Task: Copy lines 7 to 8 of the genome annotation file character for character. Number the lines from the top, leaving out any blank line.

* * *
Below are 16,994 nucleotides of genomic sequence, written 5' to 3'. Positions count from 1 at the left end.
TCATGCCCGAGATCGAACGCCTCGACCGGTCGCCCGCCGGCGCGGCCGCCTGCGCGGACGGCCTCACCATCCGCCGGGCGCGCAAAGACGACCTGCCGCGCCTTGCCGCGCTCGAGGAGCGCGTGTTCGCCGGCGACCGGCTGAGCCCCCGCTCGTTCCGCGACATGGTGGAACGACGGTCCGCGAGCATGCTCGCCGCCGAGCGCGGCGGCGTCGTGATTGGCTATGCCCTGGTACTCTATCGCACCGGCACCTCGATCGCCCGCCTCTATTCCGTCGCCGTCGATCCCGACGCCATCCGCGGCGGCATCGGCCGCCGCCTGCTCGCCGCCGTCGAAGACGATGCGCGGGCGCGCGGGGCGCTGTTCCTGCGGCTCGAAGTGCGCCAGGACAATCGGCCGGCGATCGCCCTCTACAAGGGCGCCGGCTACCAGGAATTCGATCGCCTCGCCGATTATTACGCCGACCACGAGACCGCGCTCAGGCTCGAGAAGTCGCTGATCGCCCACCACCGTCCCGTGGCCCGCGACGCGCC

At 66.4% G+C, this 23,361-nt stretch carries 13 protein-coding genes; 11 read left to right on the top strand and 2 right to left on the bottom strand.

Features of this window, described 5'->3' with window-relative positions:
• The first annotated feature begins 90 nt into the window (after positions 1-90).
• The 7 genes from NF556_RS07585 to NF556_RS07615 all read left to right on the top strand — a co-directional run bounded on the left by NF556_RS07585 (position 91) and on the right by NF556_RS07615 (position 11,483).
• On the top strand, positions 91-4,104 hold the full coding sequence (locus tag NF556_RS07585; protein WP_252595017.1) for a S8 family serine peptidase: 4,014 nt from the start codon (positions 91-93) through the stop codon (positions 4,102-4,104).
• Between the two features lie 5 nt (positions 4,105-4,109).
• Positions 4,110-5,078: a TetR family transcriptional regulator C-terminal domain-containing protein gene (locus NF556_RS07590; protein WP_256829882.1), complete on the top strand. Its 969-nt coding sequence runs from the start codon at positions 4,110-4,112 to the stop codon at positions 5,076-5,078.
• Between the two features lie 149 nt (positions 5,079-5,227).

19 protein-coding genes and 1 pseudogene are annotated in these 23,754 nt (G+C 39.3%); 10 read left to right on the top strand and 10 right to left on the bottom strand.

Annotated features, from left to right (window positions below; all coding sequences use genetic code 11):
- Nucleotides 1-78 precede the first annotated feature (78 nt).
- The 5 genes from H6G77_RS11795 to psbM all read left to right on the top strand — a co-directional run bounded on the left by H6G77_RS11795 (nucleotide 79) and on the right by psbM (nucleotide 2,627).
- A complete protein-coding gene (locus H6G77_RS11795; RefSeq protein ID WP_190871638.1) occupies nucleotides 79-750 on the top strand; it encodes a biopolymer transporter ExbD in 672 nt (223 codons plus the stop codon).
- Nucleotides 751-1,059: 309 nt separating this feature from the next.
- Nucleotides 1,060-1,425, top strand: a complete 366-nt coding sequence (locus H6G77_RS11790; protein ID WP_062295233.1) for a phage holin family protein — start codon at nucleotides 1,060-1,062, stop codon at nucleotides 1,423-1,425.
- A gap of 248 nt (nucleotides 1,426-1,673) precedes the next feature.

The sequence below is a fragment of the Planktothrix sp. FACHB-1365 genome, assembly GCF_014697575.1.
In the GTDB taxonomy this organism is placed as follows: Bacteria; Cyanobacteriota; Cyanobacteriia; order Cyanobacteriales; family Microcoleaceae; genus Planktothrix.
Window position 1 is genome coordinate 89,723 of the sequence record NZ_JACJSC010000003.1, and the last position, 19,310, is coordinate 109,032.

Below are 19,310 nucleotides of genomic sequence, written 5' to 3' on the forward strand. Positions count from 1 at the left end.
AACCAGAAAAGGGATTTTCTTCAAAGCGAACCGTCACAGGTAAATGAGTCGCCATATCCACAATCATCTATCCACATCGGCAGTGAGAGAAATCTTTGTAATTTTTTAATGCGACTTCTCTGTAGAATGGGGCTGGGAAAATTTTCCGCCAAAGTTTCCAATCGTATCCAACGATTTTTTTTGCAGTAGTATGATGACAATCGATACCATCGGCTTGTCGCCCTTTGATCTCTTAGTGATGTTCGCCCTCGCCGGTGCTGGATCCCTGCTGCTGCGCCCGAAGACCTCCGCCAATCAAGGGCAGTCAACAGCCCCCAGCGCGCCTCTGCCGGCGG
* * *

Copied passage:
• On the top strand, positions 91-4,104 hold the full coding sequence (locus tag NF556_RS07585; protein WP_252595017.1) for a S8 family serine peptidase: 4,014 nt from the start codon (positions 91-93) through the stop codon (positions 4,102-4,104).
• Between the two features lie 5 nt (positions 4,105-4,109).